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Federal Government Migration to the Cloud - Where We're Going


Federal Government Migration to the Cloud - Where We're Going

Federal Government Migration to the Cloud – Where We’re Going

March 14, 2016 – Even as commercial and Federal entities, and individuals alike, every day become better and better IT experts, within the Federal government, mission is king. Any way to drastically minimize distraction by avoiding management of complex and constantly changing infrastructure, cut costs by adopting tried and true solutions, and increase the effectiveness of tools by making them more intuitive and responsive to technology trends—except where security restrictions prohibit—is obviously desirable. But there are key considerations to keep in mind when approaching a Cloud adoption strategy. Some are fairly well known and have plagued Federal Cloud adoption rates for years, and others are often overlooked.

The most obvious concern is of course security, something the Federal government is looking to address with its consolidated FedRAMP process. At this point, in early 2016, FedRAMP is not yet the universal standard it will likely become. Many Cloud Service Providers have complained that the system is currently “bogged down” due to the rapid influx and backlog of candidates in line for certification. But rest assured, the Office of Management and Budget will make strides in the near future to increase transparency and reduce the cost of continuous monitoring, among other measures to decrease the cost and timeline of going through this process. Due to these struggles however, FedRAMP certification should not yet be considered a prerequisite when picking a Cloud vendor. Vendors that are either in the process and/or sponsored for FedRAMP certification or that feature legitimate Cloud-oriented security experience and a consistent track record are a must.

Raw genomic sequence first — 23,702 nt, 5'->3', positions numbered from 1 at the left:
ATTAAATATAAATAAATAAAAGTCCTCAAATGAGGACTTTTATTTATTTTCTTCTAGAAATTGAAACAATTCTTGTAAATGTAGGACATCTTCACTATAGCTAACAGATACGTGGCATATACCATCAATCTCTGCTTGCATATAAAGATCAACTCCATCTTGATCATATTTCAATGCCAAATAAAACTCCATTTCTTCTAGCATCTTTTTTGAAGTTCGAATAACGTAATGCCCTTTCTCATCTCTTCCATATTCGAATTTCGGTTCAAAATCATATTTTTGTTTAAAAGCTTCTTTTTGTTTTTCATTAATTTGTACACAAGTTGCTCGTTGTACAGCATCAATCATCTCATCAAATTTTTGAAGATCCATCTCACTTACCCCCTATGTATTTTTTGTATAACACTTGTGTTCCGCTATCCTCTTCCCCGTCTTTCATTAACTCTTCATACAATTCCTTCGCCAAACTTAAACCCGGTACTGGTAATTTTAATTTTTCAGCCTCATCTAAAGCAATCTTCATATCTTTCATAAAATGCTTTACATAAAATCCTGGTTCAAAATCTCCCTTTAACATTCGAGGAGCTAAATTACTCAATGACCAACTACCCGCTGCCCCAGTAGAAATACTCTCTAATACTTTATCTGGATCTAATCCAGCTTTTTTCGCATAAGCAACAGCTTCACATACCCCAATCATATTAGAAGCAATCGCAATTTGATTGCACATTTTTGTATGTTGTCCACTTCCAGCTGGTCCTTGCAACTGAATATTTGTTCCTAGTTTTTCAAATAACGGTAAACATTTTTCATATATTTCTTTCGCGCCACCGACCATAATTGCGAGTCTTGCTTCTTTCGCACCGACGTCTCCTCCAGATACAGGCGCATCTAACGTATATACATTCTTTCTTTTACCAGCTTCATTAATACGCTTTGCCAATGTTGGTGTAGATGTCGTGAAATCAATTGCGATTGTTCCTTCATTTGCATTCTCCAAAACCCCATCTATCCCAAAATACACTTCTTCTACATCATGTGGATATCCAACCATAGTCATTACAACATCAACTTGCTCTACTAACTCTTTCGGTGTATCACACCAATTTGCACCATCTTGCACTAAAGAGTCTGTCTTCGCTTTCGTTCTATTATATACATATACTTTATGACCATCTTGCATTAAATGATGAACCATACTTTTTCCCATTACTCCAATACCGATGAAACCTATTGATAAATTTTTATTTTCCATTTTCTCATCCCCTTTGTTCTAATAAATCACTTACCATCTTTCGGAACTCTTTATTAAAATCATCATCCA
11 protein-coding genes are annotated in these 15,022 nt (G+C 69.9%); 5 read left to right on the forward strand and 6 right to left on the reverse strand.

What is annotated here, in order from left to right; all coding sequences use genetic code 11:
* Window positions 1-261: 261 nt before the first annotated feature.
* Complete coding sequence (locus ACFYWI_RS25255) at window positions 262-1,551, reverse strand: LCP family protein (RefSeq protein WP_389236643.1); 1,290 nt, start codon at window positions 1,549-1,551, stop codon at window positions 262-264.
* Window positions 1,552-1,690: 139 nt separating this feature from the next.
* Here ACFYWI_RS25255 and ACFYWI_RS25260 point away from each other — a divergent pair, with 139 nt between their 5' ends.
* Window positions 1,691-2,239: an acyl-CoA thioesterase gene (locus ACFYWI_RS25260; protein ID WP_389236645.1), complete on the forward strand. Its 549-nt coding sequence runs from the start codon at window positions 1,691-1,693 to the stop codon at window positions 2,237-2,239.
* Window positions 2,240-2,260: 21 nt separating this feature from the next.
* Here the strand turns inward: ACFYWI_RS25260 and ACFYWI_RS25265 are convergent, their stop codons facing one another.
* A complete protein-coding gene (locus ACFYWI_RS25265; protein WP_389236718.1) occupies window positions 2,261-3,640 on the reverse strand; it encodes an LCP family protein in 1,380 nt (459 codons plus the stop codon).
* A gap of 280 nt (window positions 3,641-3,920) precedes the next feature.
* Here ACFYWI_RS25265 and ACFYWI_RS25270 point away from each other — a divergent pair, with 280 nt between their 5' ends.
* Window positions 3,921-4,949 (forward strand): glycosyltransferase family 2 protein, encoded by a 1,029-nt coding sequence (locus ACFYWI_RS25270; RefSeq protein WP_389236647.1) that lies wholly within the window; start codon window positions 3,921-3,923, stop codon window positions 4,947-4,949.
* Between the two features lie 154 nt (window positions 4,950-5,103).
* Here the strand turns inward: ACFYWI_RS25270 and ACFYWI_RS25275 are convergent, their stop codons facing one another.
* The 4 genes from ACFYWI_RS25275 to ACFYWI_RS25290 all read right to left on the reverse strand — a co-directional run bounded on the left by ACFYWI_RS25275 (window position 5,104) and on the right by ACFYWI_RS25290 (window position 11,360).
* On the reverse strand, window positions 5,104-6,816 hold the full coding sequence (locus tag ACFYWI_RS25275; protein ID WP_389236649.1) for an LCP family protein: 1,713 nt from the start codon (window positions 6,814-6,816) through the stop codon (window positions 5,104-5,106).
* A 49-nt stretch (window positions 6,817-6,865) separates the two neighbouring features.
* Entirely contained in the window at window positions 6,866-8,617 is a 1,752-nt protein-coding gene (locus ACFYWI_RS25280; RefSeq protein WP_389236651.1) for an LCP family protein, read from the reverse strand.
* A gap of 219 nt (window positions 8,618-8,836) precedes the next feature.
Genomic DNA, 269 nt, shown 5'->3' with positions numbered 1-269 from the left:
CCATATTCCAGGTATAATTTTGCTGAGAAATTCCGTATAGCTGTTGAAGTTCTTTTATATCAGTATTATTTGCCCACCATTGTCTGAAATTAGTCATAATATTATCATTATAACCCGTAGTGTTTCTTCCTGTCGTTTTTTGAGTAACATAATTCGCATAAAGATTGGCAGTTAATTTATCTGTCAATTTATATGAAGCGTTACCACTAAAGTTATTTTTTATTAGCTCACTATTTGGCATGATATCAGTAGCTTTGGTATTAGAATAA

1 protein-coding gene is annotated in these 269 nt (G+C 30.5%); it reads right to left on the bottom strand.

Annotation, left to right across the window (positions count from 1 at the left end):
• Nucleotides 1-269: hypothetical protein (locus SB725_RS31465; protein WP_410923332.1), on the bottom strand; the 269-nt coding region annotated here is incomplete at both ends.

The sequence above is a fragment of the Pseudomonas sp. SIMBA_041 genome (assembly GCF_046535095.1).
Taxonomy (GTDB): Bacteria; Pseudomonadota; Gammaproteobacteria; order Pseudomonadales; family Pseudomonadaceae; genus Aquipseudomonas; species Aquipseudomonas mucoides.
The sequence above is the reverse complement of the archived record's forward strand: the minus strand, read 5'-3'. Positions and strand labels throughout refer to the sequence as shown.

Another, often overlooked, consideration is cost and flexibility. It is fairly common to assume that the Cloud is an instant money saver that comes with little to no risk. And with a well-informed and managed approach, this should be the case. But it is vitally important to take into consideration the esoteric nature of designing a Cloud solution that is right for your specific environment. During the adoption process, it’s possible that you won’t know exactly what sort of solution will best suit your IT environment—including security and convenience concerns. One way to mitigate this risk is to include within proposal requests and contracts, a trial period or pilot program. A pilot program, capably implemented before any actual work is performed will test for stress factors and help you decide the level of Cloud adoption that is most beneficial to you and your organization. This additionally mitigates the financial risk of being beholden to a single vendor who may charge data export or exit fees.

A vendor capable (both in the pilot and final project) of weighing, planning, and implementing a complex and thoroughly individualized solution—which will likely include some iteration of a hybrid Cloud—is essential. A criminally under looked feature offered by some cloud vendors are Cloud exchanges. Cloud exchanges allow customers to mix and match Cloud applications and services from a number (often hundreds) of different vendors, thus more or less eliminating the risk associated with throwing in your lot with a single vendor.